In recent days, every statement by a political candidate or pundit brings on either glorious cheers or vitriolic hate by one side or the other, Jespersen says.
Just a cursory glance at social media will show you the political division that exists in our nation, communities and even families.
In recent days, every statement by a political candidate or pundit brings on either glorious cheers or vitriolic hate by one side or the other.
Not only do those emotions get turned on the candidates and their campaigns, often times they are aimed at friends, neighbors and co-workers.
Twitter, Facebook and other social media sites become verbal battlegrounds in the fight to get our point across.
How can Christians continue to shine the light of Jesus when we find ourselves in these conversations? Here are four ways that you can maintain a missional lifestyle amid political chaos:
1. Say nothing at all.
One of the fastest ways to lose your ability to share the love of Christ with others is to jump into the middle of a political conversation.
It is understandable that you want to answer whatever question or issue is being posed at that moment. Yet, if you want to be a person that someone listens to later on, it may actually be better not to say anything.
I will often see something on social media, begin to type my opinion or angle on it, and then ask myself this question: "Does what I am saying here add to or take away from my ability to share Jesus with this person or the potentially hundreds of people who may later read my comment?"
Keep in mind that in these heated political conversations, there are likely many people listening.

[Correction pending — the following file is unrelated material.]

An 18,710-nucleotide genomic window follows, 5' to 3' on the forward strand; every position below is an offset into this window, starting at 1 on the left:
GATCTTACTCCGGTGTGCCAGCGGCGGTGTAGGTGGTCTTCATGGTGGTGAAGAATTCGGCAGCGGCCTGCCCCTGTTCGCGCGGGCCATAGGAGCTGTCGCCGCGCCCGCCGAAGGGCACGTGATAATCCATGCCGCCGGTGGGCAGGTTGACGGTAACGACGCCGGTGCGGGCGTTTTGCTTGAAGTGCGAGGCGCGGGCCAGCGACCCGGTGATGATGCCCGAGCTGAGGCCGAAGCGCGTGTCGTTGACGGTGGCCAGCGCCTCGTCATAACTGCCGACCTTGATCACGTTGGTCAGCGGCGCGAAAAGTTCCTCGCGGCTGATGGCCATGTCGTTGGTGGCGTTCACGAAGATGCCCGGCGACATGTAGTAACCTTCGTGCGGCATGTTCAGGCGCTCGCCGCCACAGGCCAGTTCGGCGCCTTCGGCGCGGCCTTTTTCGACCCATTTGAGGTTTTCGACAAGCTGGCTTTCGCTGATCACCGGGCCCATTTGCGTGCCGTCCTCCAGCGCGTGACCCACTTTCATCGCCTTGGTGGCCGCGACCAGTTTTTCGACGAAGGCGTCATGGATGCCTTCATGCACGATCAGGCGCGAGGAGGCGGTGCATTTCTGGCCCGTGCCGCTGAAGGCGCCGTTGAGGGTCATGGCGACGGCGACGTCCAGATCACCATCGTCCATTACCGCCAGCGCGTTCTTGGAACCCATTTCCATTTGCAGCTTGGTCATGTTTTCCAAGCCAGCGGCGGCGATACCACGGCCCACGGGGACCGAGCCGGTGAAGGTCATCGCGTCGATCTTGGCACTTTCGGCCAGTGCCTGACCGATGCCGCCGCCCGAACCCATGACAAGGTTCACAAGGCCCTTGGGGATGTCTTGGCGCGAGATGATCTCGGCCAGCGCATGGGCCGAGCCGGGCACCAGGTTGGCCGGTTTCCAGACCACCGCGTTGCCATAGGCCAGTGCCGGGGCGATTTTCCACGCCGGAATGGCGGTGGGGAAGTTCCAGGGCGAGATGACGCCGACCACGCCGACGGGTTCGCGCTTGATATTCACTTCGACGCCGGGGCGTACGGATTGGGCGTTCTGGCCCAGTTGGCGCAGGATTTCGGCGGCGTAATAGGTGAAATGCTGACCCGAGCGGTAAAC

2. Remember that your opinion or the political platform of any party is not Scripture.
There are some obvious issues that most evangelical Christians can agree on, but there are many more issues that have to be discussed and handled with a great deal of care.
If you can discuss those issues in a loving, thoughtful way, then feel free to do so. The problem is, many times we cannot and again that leads to us losing our ability to share Christ with others.
And when in doubt, or faced with a really terrible issue or person whose view or lifestyle just drives you crazy, love some more.
Here is a big question you can ask before you post, comment or share your opinion in a public setting: "Is what I am saying here motivated by my love for this person, or is it motivated by my need to be right?"
Over and over in Scripture, Jesus tells us to love - to love each other as believers and to love the world around us.
The overarching theme of his ministry was not to convince, cajole, persuade, change minds or judge, but it was to love.
4. If for some reason it gets really nasty, scrap the whole thing.
I have posted things before that I thought were fairly innocent, and yet somehow they turned into a battle, sometimes between Facebook friends who did not even know each other.
In those situations I have just decided, "Hey, let's just erase this whole deal because this is doing nothing to advance the cause of Christ."
Again this goes back to the idea that sometimes silence may very well be the very best answer in any situation we are facing.
Also, as I said above, there are lots of people watching who never like, comment or interact in any way; they are just there for the show. Let's not give them one.
Hold on to your ability to share Christ, expand the Kingdom and make the world a better place with everything you have.
If you would like to talk more about this, email or find me on social media where I will be struggling along with you to keep my witness.
As Ephesians 4:31-32 urges: "Let all bitterness and wrath and anger and clamor and slander be put away from you, along with all malice. Be kind to one another, tenderhearted, forgiving one another, as God in Christ forgave you."
Ryan Jespersen is director of Urban Missions at the Baptist General Convention of Texas. A version of this article first appeared in txb.life - a publication of the BGCT. You can follow him on Twitter @rpjespersen.